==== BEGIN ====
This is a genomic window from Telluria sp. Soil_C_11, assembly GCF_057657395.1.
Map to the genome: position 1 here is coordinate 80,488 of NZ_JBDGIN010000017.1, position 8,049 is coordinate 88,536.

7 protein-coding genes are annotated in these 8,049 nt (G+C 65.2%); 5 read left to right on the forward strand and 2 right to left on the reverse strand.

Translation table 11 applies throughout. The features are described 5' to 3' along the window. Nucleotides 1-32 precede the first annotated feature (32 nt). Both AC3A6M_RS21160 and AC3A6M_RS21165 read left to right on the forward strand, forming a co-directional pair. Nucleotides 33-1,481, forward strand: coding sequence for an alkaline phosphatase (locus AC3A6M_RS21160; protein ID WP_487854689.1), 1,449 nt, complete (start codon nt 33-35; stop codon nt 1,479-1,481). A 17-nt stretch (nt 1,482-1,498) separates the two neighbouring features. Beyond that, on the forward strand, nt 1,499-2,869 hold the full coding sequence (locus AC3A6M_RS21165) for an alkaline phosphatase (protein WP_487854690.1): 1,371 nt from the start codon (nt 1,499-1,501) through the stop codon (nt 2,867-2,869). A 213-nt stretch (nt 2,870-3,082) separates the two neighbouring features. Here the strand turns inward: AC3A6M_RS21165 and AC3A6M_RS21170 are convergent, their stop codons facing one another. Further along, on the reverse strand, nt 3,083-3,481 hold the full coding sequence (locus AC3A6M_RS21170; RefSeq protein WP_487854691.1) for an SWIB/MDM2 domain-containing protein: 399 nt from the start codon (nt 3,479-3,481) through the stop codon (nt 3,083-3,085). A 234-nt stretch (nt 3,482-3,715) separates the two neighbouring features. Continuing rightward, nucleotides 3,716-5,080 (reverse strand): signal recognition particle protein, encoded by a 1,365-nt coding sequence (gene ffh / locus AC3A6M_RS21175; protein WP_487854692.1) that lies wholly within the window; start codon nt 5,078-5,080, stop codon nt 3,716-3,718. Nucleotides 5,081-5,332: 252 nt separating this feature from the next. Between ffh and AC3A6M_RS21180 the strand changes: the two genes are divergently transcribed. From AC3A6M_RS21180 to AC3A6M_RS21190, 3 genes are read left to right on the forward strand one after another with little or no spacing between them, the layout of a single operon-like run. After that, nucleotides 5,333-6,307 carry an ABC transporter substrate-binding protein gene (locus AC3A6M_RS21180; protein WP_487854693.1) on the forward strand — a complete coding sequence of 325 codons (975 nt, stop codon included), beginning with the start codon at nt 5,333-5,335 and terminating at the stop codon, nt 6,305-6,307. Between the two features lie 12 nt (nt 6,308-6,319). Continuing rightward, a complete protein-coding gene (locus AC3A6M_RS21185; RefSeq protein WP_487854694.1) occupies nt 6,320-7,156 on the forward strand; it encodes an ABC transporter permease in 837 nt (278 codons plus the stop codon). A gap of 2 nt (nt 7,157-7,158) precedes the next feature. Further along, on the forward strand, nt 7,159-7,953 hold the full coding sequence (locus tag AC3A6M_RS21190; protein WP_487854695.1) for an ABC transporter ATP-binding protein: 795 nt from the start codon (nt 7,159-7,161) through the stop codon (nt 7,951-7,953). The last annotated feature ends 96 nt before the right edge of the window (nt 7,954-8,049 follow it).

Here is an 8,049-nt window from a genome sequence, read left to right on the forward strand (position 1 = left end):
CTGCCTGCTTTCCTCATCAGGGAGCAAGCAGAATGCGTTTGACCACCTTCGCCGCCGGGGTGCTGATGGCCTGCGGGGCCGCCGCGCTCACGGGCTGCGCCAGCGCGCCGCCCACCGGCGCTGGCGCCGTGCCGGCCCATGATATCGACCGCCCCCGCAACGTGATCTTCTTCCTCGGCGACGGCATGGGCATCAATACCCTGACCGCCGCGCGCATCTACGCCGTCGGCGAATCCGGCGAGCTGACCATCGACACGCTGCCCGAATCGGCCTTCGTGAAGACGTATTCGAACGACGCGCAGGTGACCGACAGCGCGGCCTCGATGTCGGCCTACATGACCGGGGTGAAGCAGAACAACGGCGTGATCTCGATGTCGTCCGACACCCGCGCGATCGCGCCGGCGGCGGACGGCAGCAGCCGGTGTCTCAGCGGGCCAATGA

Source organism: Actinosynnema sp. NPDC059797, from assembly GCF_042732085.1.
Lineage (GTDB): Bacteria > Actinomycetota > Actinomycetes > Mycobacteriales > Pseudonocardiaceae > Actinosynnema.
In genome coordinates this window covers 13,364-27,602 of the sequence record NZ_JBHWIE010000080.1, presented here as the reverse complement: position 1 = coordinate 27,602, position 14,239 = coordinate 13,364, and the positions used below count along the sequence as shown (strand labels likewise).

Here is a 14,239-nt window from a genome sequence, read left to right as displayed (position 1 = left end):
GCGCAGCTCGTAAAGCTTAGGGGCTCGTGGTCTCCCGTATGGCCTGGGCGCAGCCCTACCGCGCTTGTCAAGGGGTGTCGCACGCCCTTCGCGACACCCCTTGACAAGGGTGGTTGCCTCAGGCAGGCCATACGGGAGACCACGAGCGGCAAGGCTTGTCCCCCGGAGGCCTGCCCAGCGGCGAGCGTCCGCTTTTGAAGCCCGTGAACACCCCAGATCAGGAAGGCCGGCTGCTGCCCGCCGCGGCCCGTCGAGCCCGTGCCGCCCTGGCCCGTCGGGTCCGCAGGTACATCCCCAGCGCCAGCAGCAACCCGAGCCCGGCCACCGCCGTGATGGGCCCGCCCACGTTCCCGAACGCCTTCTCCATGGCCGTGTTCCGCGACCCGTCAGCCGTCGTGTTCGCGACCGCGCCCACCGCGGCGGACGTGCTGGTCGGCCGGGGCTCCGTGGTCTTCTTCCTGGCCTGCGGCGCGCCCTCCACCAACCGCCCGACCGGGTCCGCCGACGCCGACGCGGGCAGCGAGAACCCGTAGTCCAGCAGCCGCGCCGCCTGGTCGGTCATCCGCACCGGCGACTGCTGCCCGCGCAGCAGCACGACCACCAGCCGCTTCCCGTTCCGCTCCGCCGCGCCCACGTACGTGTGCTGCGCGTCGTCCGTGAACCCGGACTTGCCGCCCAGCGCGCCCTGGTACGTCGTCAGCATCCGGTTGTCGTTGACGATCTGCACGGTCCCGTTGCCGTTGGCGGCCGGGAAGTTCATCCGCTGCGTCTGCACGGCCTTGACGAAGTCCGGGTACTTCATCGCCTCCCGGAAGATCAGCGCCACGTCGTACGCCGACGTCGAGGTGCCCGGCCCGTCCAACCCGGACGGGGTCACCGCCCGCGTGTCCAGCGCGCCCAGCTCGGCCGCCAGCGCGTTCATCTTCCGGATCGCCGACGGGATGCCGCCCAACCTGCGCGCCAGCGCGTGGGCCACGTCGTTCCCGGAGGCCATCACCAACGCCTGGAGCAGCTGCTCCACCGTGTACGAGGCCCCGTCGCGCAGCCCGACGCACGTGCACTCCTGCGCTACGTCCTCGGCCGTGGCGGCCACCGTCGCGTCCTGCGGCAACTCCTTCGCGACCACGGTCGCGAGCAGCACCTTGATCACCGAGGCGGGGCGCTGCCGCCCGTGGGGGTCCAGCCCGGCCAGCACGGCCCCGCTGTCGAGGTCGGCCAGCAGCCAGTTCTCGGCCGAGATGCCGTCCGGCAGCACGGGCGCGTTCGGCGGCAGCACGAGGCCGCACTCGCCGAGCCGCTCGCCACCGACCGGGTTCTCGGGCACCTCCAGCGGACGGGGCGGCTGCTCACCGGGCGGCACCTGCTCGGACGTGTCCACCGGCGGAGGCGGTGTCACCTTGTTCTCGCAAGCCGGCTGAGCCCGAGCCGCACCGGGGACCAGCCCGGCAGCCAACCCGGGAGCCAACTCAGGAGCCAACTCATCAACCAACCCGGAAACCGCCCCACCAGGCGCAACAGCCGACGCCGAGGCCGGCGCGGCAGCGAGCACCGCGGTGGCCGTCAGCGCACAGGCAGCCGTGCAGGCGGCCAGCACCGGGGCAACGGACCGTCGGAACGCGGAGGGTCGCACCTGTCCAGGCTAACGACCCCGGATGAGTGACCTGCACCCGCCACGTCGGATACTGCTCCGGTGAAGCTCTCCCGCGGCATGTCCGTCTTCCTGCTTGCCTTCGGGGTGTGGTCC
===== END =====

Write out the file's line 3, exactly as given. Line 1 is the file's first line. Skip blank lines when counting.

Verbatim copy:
7 protein-coding genes are annotated in these 8,049 nt (G+C 65.2%); 5 read left to right on the forward strand and 2 right to left on the reverse strand.